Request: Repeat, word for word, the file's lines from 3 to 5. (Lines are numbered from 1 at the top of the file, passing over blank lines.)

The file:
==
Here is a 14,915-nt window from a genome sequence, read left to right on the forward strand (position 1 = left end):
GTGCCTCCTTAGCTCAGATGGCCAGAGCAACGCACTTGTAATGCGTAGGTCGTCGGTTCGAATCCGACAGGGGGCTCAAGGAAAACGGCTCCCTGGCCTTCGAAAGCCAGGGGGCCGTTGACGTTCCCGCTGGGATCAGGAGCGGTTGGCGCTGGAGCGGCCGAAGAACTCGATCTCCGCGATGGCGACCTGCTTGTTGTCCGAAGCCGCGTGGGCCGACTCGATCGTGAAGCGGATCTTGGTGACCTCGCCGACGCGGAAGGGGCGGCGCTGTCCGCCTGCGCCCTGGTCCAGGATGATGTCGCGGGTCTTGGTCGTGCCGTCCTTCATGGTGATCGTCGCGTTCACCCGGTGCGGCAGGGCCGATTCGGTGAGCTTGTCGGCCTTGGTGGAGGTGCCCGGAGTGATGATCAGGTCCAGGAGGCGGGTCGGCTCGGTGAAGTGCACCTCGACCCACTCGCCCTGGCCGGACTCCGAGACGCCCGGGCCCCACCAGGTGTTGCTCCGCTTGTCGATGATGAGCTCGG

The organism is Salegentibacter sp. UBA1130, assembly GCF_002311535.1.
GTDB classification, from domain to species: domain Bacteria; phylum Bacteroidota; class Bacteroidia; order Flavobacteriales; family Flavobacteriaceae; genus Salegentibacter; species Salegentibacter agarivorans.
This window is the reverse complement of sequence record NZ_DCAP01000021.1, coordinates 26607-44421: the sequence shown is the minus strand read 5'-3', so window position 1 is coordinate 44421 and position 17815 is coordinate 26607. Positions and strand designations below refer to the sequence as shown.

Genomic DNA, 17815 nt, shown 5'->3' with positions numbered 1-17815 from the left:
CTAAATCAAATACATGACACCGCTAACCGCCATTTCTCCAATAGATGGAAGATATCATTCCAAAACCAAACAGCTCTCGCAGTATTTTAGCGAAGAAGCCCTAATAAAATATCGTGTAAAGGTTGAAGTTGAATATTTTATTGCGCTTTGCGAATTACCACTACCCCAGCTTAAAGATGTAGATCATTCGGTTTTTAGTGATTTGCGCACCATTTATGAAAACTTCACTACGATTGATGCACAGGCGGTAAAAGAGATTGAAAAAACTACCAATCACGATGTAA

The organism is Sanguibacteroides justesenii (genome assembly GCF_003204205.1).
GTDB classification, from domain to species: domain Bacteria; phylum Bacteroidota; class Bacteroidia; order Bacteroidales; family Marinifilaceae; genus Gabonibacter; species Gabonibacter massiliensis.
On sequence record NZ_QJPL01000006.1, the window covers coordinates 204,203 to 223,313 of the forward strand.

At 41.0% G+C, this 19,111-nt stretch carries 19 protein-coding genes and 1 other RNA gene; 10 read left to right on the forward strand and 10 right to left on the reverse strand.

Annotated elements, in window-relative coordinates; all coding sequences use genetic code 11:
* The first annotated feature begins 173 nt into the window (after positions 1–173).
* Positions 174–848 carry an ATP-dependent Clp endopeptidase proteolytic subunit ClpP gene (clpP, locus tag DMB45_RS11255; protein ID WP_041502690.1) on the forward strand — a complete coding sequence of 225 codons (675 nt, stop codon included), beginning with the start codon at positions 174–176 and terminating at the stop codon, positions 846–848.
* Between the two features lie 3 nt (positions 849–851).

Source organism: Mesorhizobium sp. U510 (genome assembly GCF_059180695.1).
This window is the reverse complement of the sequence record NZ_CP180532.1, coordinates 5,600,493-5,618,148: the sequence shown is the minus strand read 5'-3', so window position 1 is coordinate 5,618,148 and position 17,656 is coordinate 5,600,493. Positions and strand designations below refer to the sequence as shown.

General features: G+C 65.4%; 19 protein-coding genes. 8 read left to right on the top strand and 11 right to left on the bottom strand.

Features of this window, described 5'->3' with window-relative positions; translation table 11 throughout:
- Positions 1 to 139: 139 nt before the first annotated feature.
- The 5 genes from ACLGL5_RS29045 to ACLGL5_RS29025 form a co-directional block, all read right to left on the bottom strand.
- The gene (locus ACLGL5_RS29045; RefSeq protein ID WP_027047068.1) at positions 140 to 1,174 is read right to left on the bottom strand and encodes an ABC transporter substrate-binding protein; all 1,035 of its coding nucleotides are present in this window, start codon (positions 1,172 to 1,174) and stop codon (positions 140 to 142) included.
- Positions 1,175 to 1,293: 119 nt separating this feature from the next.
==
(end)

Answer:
The organism is Salegentibacter sp. UBA1130, assembly GCF_002311535.1.
GTDB classification, from domain to species: domain Bacteria; phylum Bacteroidota; class Bacteroidia; order Flavobacteriales; family Flavobacteriaceae; genus Salegentibacter; species Salegentibacter agarivorans.
This window is the reverse complement of sequence record NZ_DCAP01000021.1, coordinates 26607-44421: the sequence shown is the minus strand read 5'-3', so window position 1 is coordinate 44421 and position 17815 is coordinate 26607. Positions and strand designations below refer to the sequence as shown.